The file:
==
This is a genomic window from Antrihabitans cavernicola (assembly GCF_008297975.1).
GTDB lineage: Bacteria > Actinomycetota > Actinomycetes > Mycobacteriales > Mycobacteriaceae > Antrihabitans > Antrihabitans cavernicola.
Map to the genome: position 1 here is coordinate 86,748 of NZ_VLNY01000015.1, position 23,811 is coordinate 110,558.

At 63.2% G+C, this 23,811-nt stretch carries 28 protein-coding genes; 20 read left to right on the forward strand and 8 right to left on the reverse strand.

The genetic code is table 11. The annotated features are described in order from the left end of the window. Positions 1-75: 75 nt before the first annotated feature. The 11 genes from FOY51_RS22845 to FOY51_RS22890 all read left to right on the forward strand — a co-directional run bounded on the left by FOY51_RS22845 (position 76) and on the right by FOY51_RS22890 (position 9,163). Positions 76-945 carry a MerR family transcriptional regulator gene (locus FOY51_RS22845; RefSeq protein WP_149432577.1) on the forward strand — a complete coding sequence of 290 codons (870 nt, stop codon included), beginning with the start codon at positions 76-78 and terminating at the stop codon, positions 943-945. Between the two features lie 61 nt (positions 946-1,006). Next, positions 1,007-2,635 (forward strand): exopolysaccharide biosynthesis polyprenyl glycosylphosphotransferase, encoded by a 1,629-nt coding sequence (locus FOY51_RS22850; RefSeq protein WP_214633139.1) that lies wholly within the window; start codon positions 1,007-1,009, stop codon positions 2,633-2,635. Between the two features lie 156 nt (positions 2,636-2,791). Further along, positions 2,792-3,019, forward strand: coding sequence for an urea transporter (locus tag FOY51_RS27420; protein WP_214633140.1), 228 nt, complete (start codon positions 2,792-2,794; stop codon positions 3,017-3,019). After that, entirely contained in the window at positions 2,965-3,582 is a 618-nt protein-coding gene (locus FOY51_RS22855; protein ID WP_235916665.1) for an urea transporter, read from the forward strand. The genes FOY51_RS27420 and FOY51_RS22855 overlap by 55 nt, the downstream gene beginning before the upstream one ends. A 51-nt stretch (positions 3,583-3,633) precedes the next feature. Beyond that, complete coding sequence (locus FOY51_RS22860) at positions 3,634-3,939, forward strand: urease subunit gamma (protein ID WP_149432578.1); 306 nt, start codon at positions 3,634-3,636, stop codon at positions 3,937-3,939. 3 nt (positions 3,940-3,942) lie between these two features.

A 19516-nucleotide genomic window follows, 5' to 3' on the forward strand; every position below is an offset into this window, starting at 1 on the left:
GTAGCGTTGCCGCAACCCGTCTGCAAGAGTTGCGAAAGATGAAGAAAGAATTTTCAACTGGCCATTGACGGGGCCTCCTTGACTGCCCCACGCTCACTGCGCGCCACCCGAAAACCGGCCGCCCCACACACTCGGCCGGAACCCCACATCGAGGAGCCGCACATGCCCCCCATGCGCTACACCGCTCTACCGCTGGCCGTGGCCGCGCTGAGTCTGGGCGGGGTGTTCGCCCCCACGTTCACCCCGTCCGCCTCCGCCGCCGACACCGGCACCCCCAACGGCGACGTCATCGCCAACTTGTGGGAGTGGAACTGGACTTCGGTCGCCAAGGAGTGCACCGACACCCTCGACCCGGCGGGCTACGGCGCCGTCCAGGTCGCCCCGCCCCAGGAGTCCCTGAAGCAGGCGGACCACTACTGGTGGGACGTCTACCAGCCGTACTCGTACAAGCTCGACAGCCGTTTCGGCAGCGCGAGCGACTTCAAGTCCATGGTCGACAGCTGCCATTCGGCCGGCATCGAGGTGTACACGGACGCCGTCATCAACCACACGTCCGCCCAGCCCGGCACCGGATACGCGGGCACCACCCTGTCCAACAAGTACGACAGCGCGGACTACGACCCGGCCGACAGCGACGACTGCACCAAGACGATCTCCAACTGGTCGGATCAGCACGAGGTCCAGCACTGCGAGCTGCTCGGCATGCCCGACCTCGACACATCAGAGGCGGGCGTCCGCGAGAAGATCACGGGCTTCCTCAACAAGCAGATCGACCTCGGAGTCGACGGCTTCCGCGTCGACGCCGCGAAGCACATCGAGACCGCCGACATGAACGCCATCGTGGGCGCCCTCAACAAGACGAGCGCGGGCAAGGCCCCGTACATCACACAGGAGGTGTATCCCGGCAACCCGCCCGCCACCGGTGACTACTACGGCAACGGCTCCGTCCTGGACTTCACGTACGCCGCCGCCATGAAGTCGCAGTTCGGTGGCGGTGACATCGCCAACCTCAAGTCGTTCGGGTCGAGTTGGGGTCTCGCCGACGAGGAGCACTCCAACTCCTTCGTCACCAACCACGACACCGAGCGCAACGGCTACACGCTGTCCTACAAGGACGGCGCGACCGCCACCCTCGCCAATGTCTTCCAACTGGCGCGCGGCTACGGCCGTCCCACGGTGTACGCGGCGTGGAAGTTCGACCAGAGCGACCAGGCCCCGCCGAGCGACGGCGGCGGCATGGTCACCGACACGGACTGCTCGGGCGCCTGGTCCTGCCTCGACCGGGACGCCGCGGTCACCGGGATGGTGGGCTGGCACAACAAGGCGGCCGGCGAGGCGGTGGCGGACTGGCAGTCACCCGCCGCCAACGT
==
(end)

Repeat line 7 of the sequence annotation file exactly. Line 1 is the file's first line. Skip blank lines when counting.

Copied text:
GTAGCGTTGCCGCAACCCGTCTGCAAGAGTTGCGAAAGATGAAGAAAGAATTTTCAACTGGCCATTGACGGGGCCTCCTTGACTGCCCCACGCTCACTGCGCGCCACCCGAAAACCGGCCGCCCCACACACTCGGCCGGAACCCCACATCGAGGAGCCGCACATGCCCCCCATGCGCTACACCGCTCTACCGCTGGCCGTGGCCGCGCTGAGTCTGGGCGGGGTGTTCGCCCCCACGTTCACCCCGTCCGCCTCCGCCGCCGACACCGGCACCCCCAACGGCGACGTCATCGCCAACTTGTGGGAGTGGAACTGGACTTCGGTCGCCAAGGAGTGCACCGACACCCTCGACCCGGCGGGCTACGGCGCCGTCCAGGTCGCCCCGCCCCAGGAGTCCCTGAAGCAGGCGGACCACTACTGGTGGGACGTCTACCAGCCGTACTCGTACAAGCTCGACAGCCGTTTCGGCAGCGCGAGCGACTTCAAGTCCATGGTCGACAGCTGCCATTCGGCCGGCATCGAGGTGTACACGGACGCCGTCATCAACCACACGTCCGCCCAGCCCGGCACCGGATACGCGGGCACCACCCTGTCCAACAAGTACGACAGCGCGGACTACGACCCGGCCGACAGCGACGACTGCACCAAGACGATCTCCAACTGGTCGGATCAGCACGAGGTCCAGCACTGCGAGCTGCTCGGCATGCCCGACCTCGACACATCAGAGGCGGGCGTCCGCGAGAAGATCACGGGCTTCCTCAACAAGCAGATCGACCTCGGAGTCGACGGCTTCCGCGTCGACGCCGCGAAGCACATCGAGACCGCCGACATGAACGCCATCGTGGGCGCCCTCAACAAGACGAGCGCGGGCAAGGCCCCGTACATCACACAGGAGGTGTATCCCGGCAACCCGCCCGCCACCGGTGACTACTACGGCAACGGCTCCGTCCTGGACTTCACGTACGCCGCCGCCATGAAGTCGCAGTTCGGTGGCGGTGACATCGCCAACCTCAAGTCGTTCGGGTCGAGTTGGGGTCTCGCCGACGAGGAGCACTCCAACTCCTTCGTCACCAACCACGACACCGAGCGCAACGGCTACACGCTGTCCTACAAGGACGGCGCGACCGCCACCCTCGCCAATGTCTTCCAACTGGCGCGCGGCTACGGCCGTCCCACGGTGTACGCGGCGTGGAAGTTCGACCAGAGCGACCAGGCCCCGCCGAGCGACGGCGGCGGCATGGTCACCGACACGGACTGCTCGGGCGCCTGGTCCTGCCTCGACCGGGACGCCGCGGTCACCGGGATGGTGGGCTGGCACAACAAGGCGGCCGGCGAGGCGGTGGCGGACTGGCAGTCACCCGCCGCCAACGT